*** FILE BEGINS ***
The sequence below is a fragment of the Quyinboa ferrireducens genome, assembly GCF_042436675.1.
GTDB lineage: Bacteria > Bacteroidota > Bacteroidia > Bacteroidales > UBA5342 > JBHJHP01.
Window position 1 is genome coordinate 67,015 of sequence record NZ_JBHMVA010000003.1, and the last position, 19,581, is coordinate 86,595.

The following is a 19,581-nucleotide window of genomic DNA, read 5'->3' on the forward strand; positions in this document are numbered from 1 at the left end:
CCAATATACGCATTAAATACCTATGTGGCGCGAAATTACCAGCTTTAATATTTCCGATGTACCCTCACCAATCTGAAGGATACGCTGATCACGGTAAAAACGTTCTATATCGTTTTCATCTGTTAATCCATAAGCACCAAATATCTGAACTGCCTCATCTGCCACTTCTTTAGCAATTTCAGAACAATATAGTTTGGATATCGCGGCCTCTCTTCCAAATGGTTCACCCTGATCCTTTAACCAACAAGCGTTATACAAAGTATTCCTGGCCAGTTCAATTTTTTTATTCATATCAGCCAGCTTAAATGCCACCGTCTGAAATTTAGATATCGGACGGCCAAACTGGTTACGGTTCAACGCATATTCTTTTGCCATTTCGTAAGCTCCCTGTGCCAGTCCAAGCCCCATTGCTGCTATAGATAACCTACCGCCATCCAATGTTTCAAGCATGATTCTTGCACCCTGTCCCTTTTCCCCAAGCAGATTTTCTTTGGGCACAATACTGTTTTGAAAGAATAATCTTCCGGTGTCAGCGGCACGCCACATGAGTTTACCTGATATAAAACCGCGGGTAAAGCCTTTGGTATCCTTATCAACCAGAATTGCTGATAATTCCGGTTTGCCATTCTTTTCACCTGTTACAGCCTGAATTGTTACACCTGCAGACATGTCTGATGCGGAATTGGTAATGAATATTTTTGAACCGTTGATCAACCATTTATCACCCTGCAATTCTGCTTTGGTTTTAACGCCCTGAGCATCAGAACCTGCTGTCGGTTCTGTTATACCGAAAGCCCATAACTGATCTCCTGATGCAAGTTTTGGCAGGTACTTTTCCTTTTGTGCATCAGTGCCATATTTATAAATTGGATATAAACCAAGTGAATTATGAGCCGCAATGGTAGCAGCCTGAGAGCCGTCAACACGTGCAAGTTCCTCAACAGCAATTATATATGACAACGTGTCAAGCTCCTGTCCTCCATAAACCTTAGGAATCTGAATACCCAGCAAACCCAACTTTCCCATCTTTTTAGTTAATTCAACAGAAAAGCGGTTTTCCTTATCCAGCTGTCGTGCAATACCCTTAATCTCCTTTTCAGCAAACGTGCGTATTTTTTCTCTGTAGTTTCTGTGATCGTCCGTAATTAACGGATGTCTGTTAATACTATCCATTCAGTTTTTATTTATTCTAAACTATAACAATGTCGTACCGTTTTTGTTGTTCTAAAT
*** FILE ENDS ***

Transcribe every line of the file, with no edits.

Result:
The sequence below is a fragment of the Quyinboa ferrireducens genome, assembly GCF_042436675.1.
GTDB lineage: Bacteria > Bacteroidota > Bacteroidia > Bacteroidales > UBA5342 > JBHJHP01.
Window position 1 is genome coordinate 67,015 of sequence record NZ_JBHMVA010000003.1, and the last position, 19,581, is coordinate 86,595.

The following is a 19,581-nucleotide window of genomic DNA, read 5'->3' on the forward strand; positions in this document are numbered from 1 at the left end:
CCAATATACGCATTAAATACCTATGTGGCGCGAAATTACCAGCTTTAATATTTCCGATGTACCCTCACCAATCTGAAGGATACGCTGATCACGGTAAAAACGTTCTATATCGTTTTCATCTGTTAATCCATAAGCACCAAATATCTGAACTGCCTCATCTGCCACTTCTTTAGCAATTTCAGAACAATATAGTTTGGATATCGCGGCCTCTCTTCCAAATGGTTCACCCTGATCCTTTAACCAACAAGCGTTATACAAAGTATTCCTGGCCAGTTCAATTTTTTTATTCATATCAGCCAGCTTAAATGCCACCGTCTGAAATTTAGATATCGGACGGCCAAACTGGTTACGGTTCAACGCATATTCTTTTGCCATTTCGTAAGCTCCCTGTGCCAGTCCAAGCCCCATTGCTGCTATAGATAACCTACCGCCATCCAATGTTTCAAGCATGATTCTTGCACCCTGTCCCTTTTCCCCAAGCAGATTTTCTTTGGGCACAATACTGTTTTGAAAGAATAATCTTCCGGTGTCAGCGGCACGCCACATGAGTTTACCTGATATAAAACCGCGGGTAAAGCCTTTGGTATCCTTATCAACCAGAATTGCTGATAATTCCGGTTTGCCATTCTTTTCACCTGTTACAGCCTGAATTGTTACACCTGCAGACATGTCTGATGCGGAATTGGTAATGAATATTTTTGAACCGTTGATCAACCATTTATCACCCTGCAATTCTGCTTTGGTTTTAACGCCCTGAGCATCAGAACCTGCTGTCGGTTCTGTTATACCGAAAGCCCATAACTGATCTCCTGATGCAAGTTTTGGCAGGTACTTTTCCTTTTGTGCATCAGTGCCATATTTATAAATTGGATATAAACCAAGTGAATTATGAGCCGCAATGGTAGCAGCCTGAGAGCCGTCAACACGTGCAAGTTCCTCAACAGCAATTATATATGACAACGTGTCAAGCTCCTGTCCTCCATAAACCTTAGGAATCTGAATACCCAGCAAACCCAACTTTCCCATCTTTTTAGTTAATTCAACAGAAAAGCGGTTTTCCTTATCCAGCTGTCGTGCAATACCCTTAATCTCCTTTTCAGCAAACGTGCGTATTTTTTCTCTGTAGTTTCTGTGATCGTCCGTAATTAACGGATGTCTGTTAATACTATCCATTCAGTTTTTATTTATTCTAAACTATAACAATGTCGTACCGTTTTTGTTGTTCTAAAT